Q&A with University of Regina president and vice-chancellor Dr. Vianne Timmons
You are frequently speaking out about equality, diversity and inclusion at Canadian universities. Why is this important to you?
I think it is critical that universities pay significant attention to equality, diversity and inclusion. Our student population needs to be representative of [the demographic makeup of] our communities. We haven’t achieved this yet. For example, less than 10 per cent of Indigenous people between the ages of 25 and 64 have a university degree, compared to the national average of 26 per cent. And people with disabilities are often underemployed or unemployed. Access to education and employment opportunities is important for all Canadians and especially marginalized people – it is a major social and economic issue for our country.
Have you seen any progress in the representation of Indigenous people in universities?
There has been a strong focus on Indigenization at Canadian universities, especially since the Truth and Reconciliation Commission (TRC) issued its calls to action. This is not only the right thing to do – it is also absolutely critical for the health of our communities and society. Young Indigenous people are the fastest-growing demographic in Canada. When we increase opportunities for Indigenous youth and partner with Indigenous leaders, we can really transform this country.
The number of Indigenous students across Canada is growing. At the University of Regina, for example, 13 per cent of our student population now self-declare as Indigenous – that number almost mirrors the Regina population. I’m excited that the TRC’s recommendations are being translated into actions that are often led by universities.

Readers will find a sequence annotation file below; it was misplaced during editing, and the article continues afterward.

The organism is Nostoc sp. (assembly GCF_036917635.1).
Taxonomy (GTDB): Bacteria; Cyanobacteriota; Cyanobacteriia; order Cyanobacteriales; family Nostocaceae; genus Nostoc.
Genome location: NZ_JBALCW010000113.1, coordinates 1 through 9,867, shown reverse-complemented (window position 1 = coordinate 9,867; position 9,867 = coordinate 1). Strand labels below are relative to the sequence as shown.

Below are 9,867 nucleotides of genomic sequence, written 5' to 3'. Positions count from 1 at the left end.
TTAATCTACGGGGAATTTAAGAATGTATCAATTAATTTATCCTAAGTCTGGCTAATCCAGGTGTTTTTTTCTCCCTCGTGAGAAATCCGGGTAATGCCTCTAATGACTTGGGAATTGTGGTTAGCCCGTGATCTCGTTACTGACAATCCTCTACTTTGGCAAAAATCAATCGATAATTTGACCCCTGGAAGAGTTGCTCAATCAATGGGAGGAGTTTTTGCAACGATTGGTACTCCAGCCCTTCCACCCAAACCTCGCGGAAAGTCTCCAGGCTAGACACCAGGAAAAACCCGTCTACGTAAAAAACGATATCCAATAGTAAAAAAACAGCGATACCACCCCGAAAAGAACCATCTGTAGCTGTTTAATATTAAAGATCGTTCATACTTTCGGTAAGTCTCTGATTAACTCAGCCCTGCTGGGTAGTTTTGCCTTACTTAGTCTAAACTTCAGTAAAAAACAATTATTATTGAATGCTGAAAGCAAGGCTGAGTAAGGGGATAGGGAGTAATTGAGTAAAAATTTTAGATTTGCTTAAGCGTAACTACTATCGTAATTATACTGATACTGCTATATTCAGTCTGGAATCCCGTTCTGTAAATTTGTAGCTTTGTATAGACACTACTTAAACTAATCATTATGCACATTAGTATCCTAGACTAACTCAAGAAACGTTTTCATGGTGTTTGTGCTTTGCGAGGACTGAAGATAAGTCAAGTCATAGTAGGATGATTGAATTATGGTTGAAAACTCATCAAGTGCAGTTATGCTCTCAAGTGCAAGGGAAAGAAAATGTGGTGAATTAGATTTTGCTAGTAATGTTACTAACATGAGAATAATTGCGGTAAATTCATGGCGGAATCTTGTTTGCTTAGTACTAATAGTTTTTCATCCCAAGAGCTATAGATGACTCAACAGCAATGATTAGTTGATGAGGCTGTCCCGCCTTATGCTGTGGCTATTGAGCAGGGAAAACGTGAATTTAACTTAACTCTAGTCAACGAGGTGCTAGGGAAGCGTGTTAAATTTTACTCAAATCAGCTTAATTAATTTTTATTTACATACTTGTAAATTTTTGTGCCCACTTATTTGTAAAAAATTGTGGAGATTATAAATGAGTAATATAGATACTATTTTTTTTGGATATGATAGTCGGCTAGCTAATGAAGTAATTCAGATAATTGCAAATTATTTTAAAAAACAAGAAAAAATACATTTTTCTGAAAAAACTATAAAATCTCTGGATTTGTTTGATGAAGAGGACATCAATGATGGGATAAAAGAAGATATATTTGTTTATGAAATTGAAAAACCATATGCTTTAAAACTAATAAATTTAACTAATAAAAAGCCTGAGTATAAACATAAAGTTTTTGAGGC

Can you give an example of the challenges Indigenous students face?
When Indigenous students from Canada’s North come to the University of Regina, for example, they often leave small communities, where they have family and a support network. They enter a university with over 15,000 students, a population that is bigger than their community. Travelling back and forth is expensive, and many students have children and need to find housing and daycare.
I recently mentored a young woman from Nunavut, who came to do her masters in education. She has four children, who needed to get settled and attend schools. She has now finished her degree and I’m very proud of her. I look at the complicated lives of so many of our students and I’m in awe of how hard they work.
Is there an example of an initiative to support Indigenous students that works particularly well?
We have a range of support systems in place. The nitôncipâmin omâ student success program (OMA), for example, helps Indigenous students transition from grade 12 through the first year of university, where they work with facilitators on things like completing assignments or conducting library research related to assignments. OMA is now in its ninth year and has a 75 per cent success rate for students going from first to second year.
What other measures can lower barriers for participation?
We help students apply for university and access scholarships and support. We also have increased the resources for providing emergency funding assistance to students whose continued education at the University of Regina is at risk due to unexpected financial pressures. We have centres for Indigenous students, students with disabilities and international students. We also put a lot of resources into services for students experiencing mental health challenges. The resources and services for supporting students with unique needs have increased significantly.
What is the outcome of implementing these supports?
When I went to university in the ’70s, university students were a very homogeneous group. There was virtually no support for people with disabilities and no discussion about including Indigenous people. But things have changed significantly. When you walk along the halls of most universities, you see people from diverse cultural backgrounds, including Indigenous students, and students with different needs; for example, with seeing-eye dogs and wheelchairs. This is exciting. But we also need to keep the conversation going; for example, about gender equality where we haven’t closed the gap.
Produced by Randall Anthony Communications. The Globe’s editorial department was not involved in its creation.